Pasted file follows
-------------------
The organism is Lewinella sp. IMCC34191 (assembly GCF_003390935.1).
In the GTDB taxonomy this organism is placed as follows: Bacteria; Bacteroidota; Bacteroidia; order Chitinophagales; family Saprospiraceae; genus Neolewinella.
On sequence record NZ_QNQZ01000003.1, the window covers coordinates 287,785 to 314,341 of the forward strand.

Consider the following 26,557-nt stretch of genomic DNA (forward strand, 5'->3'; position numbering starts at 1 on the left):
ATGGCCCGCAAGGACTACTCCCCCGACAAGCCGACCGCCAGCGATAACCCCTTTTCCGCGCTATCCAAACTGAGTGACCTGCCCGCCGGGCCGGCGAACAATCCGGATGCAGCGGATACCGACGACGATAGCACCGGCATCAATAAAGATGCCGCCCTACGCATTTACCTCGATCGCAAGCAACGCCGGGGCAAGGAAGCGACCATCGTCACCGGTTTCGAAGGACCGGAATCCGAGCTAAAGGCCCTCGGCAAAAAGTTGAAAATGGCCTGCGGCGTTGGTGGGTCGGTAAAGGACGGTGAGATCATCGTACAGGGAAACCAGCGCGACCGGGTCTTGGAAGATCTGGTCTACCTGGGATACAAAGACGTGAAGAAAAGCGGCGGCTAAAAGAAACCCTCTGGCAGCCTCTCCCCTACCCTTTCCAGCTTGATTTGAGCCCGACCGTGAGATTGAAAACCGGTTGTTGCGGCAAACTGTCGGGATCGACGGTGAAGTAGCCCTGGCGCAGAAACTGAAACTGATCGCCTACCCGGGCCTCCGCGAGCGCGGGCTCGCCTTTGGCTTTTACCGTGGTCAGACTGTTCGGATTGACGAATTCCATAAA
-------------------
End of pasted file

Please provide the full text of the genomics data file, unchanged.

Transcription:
The organism is Lewinella sp. IMCC34191 (assembly GCF_003390935.1).
In the GTDB taxonomy this organism is placed as follows: Bacteria; Bacteroidota; Bacteroidia; order Chitinophagales; family Saprospiraceae; genus Neolewinella.
On sequence record NZ_QNQZ01000003.1, the window covers coordinates 287,785 to 314,341 of the forward strand.

Consider the following 26,557-nt stretch of genomic DNA (forward strand, 5'->3'; position numbering starts at 1 on the left):
ATGGCCCGCAAGGACTACTCCCCCGACAAGCCGACCGCCAGCGATAACCCCTTTTCCGCGCTATCCAAACTGAGTGACCTGCCCGCCGGGCCGGCGAACAATCCGGATGCAGCGGATACCGACGACGATAGCACCGGCATCAATAAAGATGCCGCCCTACGCATTTACCTCGATCGCAAGCAACGCCGGGGCAAGGAAGCGACCATCGTCACCGGTTTCGAAGGACCGGAATCCGAGCTAAAGGCCCTCGGCAAAAAGTTGAAAATGGCCTGCGGCGTTGGTGGGTCGGTAAAGGACGGTGAGATCATCGTACAGGGAAACCAGCGCGACCGGGTCTTGGAAGATCTGGTCTACCTGGGATACAAAGACGTGAAGAAAAGCGGCGGCTAAAAGAAACCCTCTGGCAGCCTCTCCCCTACCCTTTCCAGCTTGATTTGAGCCCGACCGTGAGATTGAAAACCGGTTGTTGCGGCAAACTGTCGGGATCGACGGTGAAGTAGCCCTGGCGCAGAAACTGAAACTGATCGCCTACCCGGGCCTCCGCGAGCGCGGGCTCGCCTTTGGCTTTTACCGTGGTCAGACTGTTCGGATTGACGAATTCCATAAA